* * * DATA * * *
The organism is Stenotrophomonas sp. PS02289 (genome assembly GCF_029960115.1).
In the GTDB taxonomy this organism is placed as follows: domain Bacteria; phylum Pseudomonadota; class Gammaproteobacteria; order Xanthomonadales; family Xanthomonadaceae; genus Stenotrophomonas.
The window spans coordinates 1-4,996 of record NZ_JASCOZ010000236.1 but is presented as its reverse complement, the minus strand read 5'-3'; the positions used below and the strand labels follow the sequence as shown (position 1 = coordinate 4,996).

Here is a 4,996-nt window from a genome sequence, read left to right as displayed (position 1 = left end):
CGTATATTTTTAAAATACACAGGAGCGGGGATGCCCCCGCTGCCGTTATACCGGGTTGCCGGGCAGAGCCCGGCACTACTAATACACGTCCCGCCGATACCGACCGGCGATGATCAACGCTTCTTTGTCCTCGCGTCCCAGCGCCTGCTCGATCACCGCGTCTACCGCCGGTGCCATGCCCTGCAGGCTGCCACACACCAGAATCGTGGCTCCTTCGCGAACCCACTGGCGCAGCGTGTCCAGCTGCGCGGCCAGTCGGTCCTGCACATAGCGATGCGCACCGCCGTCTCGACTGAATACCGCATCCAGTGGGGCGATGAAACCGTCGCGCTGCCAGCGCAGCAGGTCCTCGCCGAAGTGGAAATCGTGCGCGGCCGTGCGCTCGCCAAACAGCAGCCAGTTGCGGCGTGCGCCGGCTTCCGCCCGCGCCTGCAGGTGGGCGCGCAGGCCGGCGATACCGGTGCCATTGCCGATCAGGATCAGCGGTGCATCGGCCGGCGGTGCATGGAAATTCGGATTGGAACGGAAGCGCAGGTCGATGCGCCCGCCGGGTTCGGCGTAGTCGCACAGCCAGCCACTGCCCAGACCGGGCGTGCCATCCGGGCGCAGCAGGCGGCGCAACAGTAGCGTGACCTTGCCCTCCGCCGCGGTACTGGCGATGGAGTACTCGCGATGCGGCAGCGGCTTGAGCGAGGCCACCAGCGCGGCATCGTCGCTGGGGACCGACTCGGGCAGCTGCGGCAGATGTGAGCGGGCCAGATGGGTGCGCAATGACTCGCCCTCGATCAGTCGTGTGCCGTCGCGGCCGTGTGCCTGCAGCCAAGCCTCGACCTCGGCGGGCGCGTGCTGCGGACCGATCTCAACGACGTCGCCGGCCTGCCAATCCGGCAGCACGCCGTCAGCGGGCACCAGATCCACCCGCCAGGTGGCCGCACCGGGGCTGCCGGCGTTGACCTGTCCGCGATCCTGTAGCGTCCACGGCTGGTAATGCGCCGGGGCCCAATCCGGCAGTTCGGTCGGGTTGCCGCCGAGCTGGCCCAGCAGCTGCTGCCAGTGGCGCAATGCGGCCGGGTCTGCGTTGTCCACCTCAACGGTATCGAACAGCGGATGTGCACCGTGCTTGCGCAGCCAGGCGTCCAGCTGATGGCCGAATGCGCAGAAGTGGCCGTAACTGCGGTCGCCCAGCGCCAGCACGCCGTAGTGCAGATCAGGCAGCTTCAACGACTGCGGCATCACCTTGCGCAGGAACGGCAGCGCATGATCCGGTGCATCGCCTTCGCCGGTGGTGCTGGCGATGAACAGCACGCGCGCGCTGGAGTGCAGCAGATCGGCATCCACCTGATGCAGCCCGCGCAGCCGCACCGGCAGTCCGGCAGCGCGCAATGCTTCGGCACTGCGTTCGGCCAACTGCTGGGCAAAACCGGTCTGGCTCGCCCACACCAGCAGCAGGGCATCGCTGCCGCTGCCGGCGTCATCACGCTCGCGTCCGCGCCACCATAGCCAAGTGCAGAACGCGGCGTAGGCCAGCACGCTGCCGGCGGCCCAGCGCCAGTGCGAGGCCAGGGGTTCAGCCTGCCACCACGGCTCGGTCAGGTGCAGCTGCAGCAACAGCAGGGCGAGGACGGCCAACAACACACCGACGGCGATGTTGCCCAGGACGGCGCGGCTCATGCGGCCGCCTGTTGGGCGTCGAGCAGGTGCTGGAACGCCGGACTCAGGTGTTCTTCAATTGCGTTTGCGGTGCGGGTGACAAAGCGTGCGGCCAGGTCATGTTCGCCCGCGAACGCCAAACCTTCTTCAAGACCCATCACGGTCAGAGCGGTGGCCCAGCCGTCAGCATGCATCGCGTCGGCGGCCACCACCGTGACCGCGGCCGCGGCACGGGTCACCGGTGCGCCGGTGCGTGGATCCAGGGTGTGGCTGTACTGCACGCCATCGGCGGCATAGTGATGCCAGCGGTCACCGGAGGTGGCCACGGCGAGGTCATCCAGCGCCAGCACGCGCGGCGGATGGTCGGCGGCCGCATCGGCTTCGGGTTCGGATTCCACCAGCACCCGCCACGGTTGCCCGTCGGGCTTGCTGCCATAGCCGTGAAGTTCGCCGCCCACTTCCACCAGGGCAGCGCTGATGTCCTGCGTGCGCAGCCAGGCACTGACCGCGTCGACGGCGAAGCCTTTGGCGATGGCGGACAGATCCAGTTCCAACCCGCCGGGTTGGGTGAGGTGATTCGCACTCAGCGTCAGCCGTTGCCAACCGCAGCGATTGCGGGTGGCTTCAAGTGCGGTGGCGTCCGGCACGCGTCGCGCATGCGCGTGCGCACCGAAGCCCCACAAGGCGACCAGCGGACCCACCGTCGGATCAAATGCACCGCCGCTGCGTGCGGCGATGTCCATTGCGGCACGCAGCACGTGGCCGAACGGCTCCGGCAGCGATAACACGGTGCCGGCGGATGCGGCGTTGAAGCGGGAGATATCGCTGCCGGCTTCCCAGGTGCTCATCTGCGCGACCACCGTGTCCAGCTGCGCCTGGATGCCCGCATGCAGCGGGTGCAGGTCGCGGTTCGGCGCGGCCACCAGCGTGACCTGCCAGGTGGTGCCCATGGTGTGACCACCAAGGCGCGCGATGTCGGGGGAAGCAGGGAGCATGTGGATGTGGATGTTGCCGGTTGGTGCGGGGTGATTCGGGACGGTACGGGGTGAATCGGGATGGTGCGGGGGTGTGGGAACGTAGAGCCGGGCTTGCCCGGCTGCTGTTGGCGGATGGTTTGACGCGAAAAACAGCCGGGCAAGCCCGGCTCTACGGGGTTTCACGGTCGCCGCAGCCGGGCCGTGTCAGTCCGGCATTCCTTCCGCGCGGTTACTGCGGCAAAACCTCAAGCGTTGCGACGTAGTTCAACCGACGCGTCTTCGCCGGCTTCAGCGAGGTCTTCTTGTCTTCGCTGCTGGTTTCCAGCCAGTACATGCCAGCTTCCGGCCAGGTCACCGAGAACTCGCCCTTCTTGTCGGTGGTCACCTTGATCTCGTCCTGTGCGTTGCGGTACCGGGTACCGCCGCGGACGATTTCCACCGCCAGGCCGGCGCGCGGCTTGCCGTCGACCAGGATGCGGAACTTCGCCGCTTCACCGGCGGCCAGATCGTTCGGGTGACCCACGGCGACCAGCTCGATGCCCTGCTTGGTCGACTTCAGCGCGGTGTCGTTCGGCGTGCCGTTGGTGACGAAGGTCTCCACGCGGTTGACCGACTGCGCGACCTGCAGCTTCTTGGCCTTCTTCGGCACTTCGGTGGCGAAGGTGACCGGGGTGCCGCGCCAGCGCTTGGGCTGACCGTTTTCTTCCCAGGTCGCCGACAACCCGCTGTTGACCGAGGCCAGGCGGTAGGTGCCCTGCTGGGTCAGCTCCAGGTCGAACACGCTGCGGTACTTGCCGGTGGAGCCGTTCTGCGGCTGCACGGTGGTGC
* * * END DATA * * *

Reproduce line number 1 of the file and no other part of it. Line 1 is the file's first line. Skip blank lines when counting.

The organism is Stenotrophomonas sp. PS02289 (genome assembly GCF_029960115.1).